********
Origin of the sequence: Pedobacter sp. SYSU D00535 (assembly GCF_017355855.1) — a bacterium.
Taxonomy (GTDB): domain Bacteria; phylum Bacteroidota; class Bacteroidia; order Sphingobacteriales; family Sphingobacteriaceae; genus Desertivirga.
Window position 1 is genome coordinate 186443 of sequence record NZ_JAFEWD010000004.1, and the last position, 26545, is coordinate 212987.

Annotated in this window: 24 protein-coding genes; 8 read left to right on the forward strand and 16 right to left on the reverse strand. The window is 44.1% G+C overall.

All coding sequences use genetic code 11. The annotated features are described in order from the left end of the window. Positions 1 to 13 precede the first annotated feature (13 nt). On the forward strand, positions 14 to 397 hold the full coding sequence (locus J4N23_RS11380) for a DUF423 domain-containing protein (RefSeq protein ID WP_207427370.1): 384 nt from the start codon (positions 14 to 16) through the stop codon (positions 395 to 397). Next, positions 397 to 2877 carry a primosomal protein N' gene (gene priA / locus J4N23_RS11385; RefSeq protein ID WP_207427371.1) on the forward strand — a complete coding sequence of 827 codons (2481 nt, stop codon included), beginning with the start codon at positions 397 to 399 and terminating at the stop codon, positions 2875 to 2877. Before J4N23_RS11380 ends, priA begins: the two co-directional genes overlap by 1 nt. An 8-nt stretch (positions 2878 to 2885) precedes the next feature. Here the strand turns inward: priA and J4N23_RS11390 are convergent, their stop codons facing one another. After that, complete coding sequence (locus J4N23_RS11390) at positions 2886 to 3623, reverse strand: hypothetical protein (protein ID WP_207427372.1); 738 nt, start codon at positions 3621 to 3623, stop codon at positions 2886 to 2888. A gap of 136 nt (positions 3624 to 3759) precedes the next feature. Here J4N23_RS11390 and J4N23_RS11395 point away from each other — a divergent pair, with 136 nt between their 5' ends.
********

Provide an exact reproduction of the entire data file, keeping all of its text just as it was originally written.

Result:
Origin of the sequence: Pedobacter sp. SYSU D00535 (assembly GCF_017355855.1) — a bacterium.
Taxonomy (GTDB): domain Bacteria; phylum Bacteroidota; class Bacteroidia; order Sphingobacteriales; family Sphingobacteriaceae; genus Desertivirga.
Window position 1 is genome coordinate 186443 of sequence record NZ_JAFEWD010000004.1, and the last position, 26545, is coordinate 212987.

Annotated in this window: 24 protein-coding genes; 8 read left to right on the forward strand and 16 right to left on the reverse strand. The window is 44.1% G+C overall.

All coding sequences use genetic code 11. The annotated features are described in order from the left end of the window. Positions 1 to 13 precede the first annotated feature (13 nt). On the forward strand, positions 14 to 397 hold the full coding sequence (locus J4N23_RS11380) for a DUF423 domain-containing protein (RefSeq protein ID WP_207427370.1): 384 nt from the start codon (positions 14 to 16) through the stop codon (positions 395 to 397). Next, positions 397 to 2877 carry a primosomal protein N' gene (gene priA / locus J4N23_RS11385; RefSeq protein ID WP_207427371.1) on the forward strand — a complete coding sequence of 827 codons (2481 nt, stop codon included), beginning with the start codon at positions 397 to 399 and terminating at the stop codon, positions 2875 to 2877. Before J4N23_RS11380 ends, priA begins: the two co-directional genes overlap by 1 nt. An 8-nt stretch (positions 2878 to 2885) precedes the next feature. Here the strand turns inward: priA and J4N23_RS11390 are convergent, their stop codons facing one another. After that, complete coding sequence (locus J4N23_RS11390) at positions 2886 to 3623, reverse strand: hypothetical protein (protein ID WP_207427372.1); 738 nt, start codon at positions 3621 to 3623, stop codon at positions 2886 to 2888. A gap of 136 nt (positions 3624 to 3759) precedes the next feature. Here J4N23_RS11390 and J4N23_RS11395 point away from each other — a divergent pair, with 136 nt between their 5' ends.